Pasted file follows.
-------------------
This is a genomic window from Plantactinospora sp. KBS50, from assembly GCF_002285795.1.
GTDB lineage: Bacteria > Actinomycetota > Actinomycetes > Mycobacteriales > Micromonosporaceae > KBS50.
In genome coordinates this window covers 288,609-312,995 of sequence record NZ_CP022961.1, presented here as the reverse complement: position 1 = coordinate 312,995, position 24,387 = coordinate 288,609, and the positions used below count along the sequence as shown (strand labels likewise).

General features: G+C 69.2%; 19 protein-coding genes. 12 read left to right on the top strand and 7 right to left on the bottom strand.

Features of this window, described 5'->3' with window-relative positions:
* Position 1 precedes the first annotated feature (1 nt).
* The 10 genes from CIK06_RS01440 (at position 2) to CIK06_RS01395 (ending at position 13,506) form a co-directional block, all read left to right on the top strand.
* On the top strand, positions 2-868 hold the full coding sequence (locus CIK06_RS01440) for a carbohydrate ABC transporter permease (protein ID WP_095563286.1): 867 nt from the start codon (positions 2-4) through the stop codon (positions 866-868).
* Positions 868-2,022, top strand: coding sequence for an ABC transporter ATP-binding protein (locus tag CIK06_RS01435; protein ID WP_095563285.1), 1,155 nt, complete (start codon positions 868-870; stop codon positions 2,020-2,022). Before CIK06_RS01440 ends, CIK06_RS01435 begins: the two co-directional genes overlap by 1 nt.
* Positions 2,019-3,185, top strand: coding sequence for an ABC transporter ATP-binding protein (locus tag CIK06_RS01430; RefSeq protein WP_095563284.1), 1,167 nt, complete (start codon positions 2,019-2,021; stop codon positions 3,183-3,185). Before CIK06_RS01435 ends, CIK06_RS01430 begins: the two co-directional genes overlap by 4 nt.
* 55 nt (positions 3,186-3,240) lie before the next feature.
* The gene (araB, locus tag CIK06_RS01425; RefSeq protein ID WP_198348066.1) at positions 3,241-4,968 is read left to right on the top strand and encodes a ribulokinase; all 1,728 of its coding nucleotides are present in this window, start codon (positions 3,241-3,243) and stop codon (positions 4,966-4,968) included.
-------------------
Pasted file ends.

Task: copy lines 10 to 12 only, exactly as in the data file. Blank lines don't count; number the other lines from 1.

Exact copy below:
* Positions 2,019-3,185, top strand: coding sequence for an ABC transporter ATP-binding protein (locus tag CIK06_RS01430; RefSeq protein WP_095563284.1), 1,167 nt, complete (start codon positions 2,019-2,021; stop codon positions 3,183-3,185). Before CIK06_RS01435 ends, CIK06_RS01430 begins: the two co-directional genes overlap by 4 nt.
* 55 nt (positions 3,186-3,240) lie before the next feature.
* The gene (araB, locus tag CIK06_RS01425; RefSeq protein ID WP_198348066.1) at positions 3,241-4,968 is read left to right on the top strand and encodes a ribulokinase; all 1,728 of its coding nucleotides are present in this window, start codon (positions 3,241-3,243) and stop codon (positions 4,966-4,968) included.